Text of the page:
July market update…
Shrugging off worries...
18 August 2021
July was a solid month for global asset markets in aggregate, but also one with large regional divergences and some hard to explain price movements. Equity markets were strong, shrugging off worries over the delta variant and choosing instead to focus on strong earnings and solid economic growth, particularly in the USA. Bond markets were similarly strong, continuing the trend of the month before of absorbing the impact of record inflation numbers whilst remaining simultaneously relaxed about potential policy changes.
“Equity markets were strong, shrugging off worries over the delta variant and choosing instead to focus on strong earnings and solid economic growth, particularly in the USA.”
The bond market performance on the surface reflects the consensus view that the Federal Reserve is managing the return to a more normal interest rate environment well. Many of the headline inflation drivers also do indeed look to be transitory. However, the strength of the bond rally is surprising, even unusual, given the risks that inflation might persist at these high levels is definitely non negligible. Some commentators are taking the bond market price moves as a signal of difficult times ahead, extrapolating a moderation in the pace of economic recovery into a slide into recession or similar. We think it might have more to do with summer illiquidity meeting central bank intervention, causing prices to move further up than they usually would. As many investors head off on holiday and already low liquidity deteriorates further, we wouldn’t be surprised to see volatility continuing until a snap back in yields to higher levels as we head into Autumn.
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Regionally there were sizeable divergences intramonth, with Chinese and Asian equity markets sharply underperforming their Western counterparts. The reason was the ‘shock’ intervention of the Chinese authorities, who effectively turned the quoted private education sector into a not-for-profit business overnight by decree. This follows on from interventions late last year in the technology sector, where regulators undertook a series of actions designed to deter and control monopolistic practices. The combined effect was to send Asian and Chinese equity markets sharply into negative territory as investors fretted over which companies would be next to have their wings clipped.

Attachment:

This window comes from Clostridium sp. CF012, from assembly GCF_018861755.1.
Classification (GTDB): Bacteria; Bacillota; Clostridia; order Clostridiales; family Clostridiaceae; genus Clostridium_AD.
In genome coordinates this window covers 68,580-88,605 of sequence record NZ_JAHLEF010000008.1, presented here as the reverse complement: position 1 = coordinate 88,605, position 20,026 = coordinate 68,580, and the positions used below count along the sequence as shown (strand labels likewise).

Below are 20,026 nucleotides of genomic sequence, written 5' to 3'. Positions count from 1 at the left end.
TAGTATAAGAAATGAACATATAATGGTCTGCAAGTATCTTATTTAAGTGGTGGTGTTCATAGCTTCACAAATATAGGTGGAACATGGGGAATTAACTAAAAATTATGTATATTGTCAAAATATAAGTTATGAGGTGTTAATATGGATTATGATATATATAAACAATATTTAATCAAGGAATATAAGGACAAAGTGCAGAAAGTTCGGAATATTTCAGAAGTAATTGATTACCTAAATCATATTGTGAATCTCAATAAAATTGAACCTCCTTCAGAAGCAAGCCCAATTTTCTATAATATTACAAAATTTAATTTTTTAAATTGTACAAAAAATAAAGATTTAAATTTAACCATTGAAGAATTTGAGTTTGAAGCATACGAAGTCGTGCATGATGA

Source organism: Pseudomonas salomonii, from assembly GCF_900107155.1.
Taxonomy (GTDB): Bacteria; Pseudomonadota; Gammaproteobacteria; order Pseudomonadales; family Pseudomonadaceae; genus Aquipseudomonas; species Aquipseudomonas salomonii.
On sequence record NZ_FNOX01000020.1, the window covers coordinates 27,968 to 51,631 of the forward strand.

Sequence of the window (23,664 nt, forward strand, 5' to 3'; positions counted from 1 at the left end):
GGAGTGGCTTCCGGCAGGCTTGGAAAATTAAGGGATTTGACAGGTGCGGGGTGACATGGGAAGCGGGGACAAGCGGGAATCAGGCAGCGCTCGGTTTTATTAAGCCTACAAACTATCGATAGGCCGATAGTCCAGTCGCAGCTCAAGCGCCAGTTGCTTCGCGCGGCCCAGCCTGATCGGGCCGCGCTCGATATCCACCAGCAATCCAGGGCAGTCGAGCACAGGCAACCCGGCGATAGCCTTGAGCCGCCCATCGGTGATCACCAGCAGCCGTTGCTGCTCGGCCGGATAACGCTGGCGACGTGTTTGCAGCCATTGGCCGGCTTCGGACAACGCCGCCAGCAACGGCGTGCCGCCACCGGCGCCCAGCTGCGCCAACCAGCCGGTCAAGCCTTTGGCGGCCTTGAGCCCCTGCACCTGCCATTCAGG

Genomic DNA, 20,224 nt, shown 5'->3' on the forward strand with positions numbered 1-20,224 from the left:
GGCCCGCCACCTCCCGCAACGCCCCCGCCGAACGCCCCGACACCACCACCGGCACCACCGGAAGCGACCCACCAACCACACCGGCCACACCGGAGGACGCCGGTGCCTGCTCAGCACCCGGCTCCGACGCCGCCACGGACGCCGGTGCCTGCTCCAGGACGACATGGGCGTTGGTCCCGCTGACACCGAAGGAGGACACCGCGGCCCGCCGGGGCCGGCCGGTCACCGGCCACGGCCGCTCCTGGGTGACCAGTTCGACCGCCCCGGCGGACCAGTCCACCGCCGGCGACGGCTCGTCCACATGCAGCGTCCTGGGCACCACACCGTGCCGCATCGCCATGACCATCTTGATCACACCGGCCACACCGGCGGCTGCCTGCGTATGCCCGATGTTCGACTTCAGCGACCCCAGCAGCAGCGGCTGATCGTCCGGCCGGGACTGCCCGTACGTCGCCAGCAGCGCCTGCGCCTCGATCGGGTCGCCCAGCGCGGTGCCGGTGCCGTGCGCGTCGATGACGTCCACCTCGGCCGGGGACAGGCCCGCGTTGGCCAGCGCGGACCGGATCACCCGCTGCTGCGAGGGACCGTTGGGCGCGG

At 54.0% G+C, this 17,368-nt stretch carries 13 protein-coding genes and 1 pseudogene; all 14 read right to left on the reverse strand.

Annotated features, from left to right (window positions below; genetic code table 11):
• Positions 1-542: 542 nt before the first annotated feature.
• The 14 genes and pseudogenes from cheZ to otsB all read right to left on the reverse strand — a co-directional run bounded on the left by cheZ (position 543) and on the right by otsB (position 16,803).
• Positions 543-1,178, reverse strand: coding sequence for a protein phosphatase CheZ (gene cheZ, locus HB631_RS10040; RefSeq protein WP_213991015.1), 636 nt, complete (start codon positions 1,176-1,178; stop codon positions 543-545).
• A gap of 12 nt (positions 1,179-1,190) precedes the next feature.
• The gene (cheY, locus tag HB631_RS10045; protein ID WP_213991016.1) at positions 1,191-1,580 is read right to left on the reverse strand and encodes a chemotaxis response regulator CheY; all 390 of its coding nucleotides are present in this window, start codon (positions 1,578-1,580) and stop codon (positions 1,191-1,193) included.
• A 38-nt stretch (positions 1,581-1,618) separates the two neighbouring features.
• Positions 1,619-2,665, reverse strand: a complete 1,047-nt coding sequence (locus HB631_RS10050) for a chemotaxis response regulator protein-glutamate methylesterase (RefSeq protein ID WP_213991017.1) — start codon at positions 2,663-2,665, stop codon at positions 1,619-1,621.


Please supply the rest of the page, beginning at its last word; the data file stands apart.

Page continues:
“Given that healthy and attractive capital markets are a necessity for China, we don’t think that this issue will spiral out of control.”
These actions seem to us to be the inevitable catching up of the regulatory system with the growth of the ‘new economy’ in China. Actions to promote social welfare by limiting the influence and pricing power of the new consumer technology or finance sectors are a core part of the Chinese Communist Party policy. Investors in China can sometimes seem to forget that capital markets here have, and always will have, active government intervention in pursuit of political goals. Given that healthy and attractive capital markets are a necessity for China, we don’t think that this issue will spiral out of control – and there was some backtracking post the stock market falls – but there will be a need for a careful assessment of exactly how this risk is priced going forward.
Portfolios produced positive returns at the lower end of the risk spectrum and flat or small negative returns at the higher end. This was behind markets in aggregate as a consequence of our relatively high equity exposures in the Asian region, which underperformed as described above. Although our core managers outperformed Asian indices, they still produced losses which were enough in size to offset the strong returns from the UK and US. Emerging market managers were also weak, given that they also tended to have large exposure to emerging Asian markets. The net result for higher risk portfolios was a disappointing month, but not one that caused particular damage to your capital. Given the valuation reset and the attempts by Chinese authorities to calm frayed nerves, we will be sticking with the exposures, given the regions’ still solid long term growth prospects.
On behalf of the Saltus Investment Committee, August 2021
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